I tested the Huawei Fit with the beta version of the Huawei Wear app, which could see some significant changes as the device goes on sale. We’ll update this review when we get some good hands-on time with the app that’s released to consumers.
Using Huawei Wear, you’ll fill in your basic information and set your preferences, including from which smartphone apps you want to receive notifications. You can also set vibrating alarms in the Wear app.
With other apps, your heart rate is tracked over time. The Huawei Wear stands apart by showing the target heart-rate zones for your specific workout goals, like burning fat or reaching an intense aerobic exercise goal. It also lets you set alerts for when you exceed or fall below these goals.
The Discover tab at the bottom center of the app’s home screen provides a quick look at your fitness data and lets you manually start tracking your walking, running or cycling. It also allows you to set distance, time or calorie-burn goals for your workout.
If you are a runner, you can set up a training plan using the app by entering your personal bests for distance and time and then listing what goal you’d like to hit by a specified date. The app will suggest how to ramp up workouts with a schedule that includes rest days for recovery.
Besides your heart rate, the Huawei Fit automatically tracks both your walking and running, which both count as steps. Unlike other devices I’ve tested that are specifically focused on tracking fitness stats, I found step counts on the Fit surprisingly accurate. It counted 504 steps when I took 500, even while holding a coffee on the side I wore it on. Meanwhile, a Fitbit Flex 2 that I tested counted 465 out of 500 under easier-to-track conditions: walking with my arms swinging at my sides.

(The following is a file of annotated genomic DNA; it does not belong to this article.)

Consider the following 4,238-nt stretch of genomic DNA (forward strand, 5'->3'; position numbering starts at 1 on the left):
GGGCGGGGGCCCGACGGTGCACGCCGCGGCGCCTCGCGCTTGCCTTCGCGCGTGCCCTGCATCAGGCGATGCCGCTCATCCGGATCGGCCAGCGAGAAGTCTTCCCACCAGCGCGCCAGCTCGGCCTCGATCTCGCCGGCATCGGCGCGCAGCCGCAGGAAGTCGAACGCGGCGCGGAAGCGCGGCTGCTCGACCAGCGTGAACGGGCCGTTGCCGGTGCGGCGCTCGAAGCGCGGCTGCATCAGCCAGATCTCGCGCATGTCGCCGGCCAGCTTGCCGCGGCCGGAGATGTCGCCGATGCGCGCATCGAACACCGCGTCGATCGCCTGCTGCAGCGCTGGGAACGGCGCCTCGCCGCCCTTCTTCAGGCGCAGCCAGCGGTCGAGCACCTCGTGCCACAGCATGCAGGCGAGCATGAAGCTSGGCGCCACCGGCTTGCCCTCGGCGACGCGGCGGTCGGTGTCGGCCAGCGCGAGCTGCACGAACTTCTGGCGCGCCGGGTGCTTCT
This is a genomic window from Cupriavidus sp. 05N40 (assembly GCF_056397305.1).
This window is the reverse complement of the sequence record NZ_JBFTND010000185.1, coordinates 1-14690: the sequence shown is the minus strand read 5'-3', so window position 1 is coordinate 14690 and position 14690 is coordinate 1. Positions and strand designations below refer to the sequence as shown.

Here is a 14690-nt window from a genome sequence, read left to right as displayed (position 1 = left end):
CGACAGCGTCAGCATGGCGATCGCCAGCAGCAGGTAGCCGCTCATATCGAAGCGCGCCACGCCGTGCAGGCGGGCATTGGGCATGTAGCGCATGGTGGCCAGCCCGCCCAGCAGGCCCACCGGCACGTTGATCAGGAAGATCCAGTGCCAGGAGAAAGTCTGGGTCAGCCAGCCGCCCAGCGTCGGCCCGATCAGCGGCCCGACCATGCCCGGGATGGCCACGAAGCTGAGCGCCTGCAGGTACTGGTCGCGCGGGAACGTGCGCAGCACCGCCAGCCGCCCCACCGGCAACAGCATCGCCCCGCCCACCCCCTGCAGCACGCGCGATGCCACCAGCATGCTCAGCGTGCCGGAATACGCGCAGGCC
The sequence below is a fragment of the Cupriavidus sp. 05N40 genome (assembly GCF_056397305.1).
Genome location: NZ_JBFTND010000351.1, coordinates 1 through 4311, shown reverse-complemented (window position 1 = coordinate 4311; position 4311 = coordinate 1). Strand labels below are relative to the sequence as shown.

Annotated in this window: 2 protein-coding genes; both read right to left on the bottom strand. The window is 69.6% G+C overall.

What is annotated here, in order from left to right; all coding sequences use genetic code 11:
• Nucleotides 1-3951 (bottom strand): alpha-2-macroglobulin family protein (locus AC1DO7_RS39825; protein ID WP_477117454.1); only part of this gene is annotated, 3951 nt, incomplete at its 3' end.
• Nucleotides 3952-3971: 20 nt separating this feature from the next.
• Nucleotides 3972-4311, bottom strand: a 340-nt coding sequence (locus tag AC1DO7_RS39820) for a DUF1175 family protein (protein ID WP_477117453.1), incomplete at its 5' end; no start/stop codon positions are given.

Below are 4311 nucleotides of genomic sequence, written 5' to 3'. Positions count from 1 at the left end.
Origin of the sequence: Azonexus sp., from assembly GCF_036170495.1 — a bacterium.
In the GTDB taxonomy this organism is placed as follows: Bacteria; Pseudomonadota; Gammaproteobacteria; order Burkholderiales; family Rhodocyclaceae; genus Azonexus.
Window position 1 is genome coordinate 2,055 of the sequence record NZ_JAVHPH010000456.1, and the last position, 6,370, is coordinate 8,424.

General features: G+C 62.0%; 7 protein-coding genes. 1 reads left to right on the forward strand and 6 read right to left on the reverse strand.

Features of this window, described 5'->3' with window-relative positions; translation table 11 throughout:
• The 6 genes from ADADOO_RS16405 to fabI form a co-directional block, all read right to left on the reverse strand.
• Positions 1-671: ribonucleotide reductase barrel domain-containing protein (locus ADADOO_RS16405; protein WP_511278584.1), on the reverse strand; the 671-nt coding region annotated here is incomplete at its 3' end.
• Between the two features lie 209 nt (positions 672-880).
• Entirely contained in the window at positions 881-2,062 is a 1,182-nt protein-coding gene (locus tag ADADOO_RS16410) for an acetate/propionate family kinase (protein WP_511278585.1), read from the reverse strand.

While the Fit automatically tracks steps, you’ll have to manually set an activity mode for other types of exercises. You can do this by swiping from the bottom of the screen to the top to reach the Workout screen. Scrolling up or down on that screen lets you specify whether you want to record a walk, run, bike ride, treadmill or swim. Your heart rate as read by the Fit’s optical heart-rate monitor helps provide an estimate of your calorie burn during those activities.
By swiping up twice from the time of day on the Fit’s display, you’ll access steps, distance walked, estimated calorie burn and sleep stats. Swiping up three times gives you a specific menu for heart rate. You’ll see a chart of your heart-rate fluctuations throughout the day directly on the watch, easily during and after your workout. My heart-rate readings using the Huawei Fit generally matched those taken by a Fitbit Charge 2, occasionally plus or minus a couple of beats per minute.